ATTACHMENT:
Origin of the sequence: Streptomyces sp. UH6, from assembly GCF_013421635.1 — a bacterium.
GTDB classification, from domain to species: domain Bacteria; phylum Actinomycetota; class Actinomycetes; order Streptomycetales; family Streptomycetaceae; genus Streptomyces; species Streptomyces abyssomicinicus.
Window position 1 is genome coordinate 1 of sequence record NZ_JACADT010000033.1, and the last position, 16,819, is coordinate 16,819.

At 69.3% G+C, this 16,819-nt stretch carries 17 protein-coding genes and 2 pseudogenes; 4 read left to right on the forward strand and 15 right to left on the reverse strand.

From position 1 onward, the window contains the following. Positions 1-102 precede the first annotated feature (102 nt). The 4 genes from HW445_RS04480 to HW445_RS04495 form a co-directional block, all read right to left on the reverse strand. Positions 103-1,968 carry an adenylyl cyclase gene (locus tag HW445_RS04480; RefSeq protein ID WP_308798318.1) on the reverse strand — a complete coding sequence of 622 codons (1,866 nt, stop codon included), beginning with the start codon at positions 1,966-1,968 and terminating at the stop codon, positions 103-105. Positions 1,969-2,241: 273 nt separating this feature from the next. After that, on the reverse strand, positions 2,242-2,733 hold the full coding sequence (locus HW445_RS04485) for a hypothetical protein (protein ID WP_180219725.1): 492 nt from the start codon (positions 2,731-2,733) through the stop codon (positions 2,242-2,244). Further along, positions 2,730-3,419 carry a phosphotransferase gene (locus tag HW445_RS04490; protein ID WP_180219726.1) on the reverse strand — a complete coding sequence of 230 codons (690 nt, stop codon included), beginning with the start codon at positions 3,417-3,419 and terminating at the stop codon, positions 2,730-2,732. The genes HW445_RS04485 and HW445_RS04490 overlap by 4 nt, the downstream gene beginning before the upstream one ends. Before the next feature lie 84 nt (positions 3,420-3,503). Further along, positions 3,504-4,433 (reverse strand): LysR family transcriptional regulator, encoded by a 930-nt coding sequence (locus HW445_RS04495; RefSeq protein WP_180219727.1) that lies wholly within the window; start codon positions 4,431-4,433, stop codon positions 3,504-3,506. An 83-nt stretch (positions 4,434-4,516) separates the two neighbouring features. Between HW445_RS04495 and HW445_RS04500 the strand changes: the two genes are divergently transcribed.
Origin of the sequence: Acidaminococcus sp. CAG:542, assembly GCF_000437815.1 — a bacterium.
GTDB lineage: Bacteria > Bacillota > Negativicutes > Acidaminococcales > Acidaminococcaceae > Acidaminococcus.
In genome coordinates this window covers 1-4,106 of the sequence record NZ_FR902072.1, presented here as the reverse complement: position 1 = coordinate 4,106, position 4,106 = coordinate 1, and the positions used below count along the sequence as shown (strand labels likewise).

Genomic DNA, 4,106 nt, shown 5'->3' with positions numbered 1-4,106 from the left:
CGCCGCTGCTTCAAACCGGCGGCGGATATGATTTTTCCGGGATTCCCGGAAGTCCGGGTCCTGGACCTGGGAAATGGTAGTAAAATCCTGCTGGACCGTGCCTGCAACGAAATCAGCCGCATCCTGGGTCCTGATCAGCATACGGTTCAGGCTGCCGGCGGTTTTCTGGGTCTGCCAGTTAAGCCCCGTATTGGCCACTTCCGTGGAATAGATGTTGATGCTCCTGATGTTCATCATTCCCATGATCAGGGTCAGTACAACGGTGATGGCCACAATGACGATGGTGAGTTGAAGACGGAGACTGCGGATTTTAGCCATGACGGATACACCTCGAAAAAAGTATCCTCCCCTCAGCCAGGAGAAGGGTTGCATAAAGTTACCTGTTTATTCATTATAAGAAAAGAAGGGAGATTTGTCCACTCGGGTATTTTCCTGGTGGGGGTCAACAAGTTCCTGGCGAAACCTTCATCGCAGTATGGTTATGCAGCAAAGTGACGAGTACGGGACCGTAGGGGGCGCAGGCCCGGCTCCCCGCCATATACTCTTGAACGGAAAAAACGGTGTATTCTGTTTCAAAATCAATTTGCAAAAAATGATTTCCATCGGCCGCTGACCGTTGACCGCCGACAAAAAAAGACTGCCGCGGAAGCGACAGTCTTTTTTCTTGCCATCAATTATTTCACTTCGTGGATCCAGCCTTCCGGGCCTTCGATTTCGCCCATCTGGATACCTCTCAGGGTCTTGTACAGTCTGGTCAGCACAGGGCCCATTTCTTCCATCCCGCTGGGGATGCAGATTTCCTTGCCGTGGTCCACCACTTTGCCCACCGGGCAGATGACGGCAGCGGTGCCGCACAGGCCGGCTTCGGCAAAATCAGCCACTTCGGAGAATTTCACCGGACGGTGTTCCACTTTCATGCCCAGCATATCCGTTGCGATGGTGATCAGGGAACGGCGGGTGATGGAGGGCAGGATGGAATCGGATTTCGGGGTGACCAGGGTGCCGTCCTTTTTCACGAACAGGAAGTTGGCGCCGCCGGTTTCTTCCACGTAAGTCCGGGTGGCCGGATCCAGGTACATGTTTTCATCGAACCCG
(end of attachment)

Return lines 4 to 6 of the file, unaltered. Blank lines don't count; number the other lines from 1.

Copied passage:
At 69.3% G+C, this 16,819-nt stretch carries 17 protein-coding genes and 2 pseudogenes; 4 read left to right on the forward strand and 15 right to left on the reverse strand.

From position 1 onward, the window contains the following. Positions 1-102 precede the first annotated feature (102 nt). The 4 genes from HW445_RS04480 to HW445_RS04495 form a co-directional block, all read right to left on the reverse strand. Positions 103-1,968 carry an adenylyl cyclase gene (locus tag HW445_RS04480; RefSeq protein ID WP_308798318.1) on the reverse strand — a complete coding sequence of 622 codons (1,866 nt, stop codon included), beginning with the start codon at positions 1,966-1,968 and terminating at the stop codon, positions 103-105. Positions 1,969-2,241: 273 nt separating this feature from the next. After that, on the reverse strand, positions 2,242-2,733 hold the full coding sequence (locus HW445_RS04485) for a hypothetical protein (protein ID WP_180219725.1): 492 nt from the start codon (positions 2,731-2,733) through the stop codon (positions 2,242-2,244). Further along, positions 2,730-3,419 carry a phosphotransferase gene (locus tag HW445_RS04490; protein ID WP_180219726.1) on the reverse strand — a complete coding sequence of 230 codons (690 nt, stop codon included), beginning with the start codon at positions 3,417-3,419 and terminating at the stop codon, positions 2,730-2,732. The genes HW445_RS04485 and HW445_RS04490 overlap by 4 nt, the downstream gene beginning before the upstream one ends. Before the next feature lie 84 nt (positions 3,420-3,503). Further along, positions 3,504-4,433 (reverse strand): LysR family transcriptional regulator, encoded by a 930-nt coding sequence (locus HW445_RS04495; RefSeq protein WP_180219727.1) that lies wholly within the window; start codon positions 4,431-4,433, stop codon positions 3,504-3,506. An 83-nt stretch (positions 4,434-4,516) separates the two neighbouring features. Between HW445_RS04495 and HW445_RS04500 the strand changes: the two genes are divergently transcribed.
Origin of the sequence: Acidaminococcus sp. CAG:542, assembly GCF_000437815.1 — a bacterium.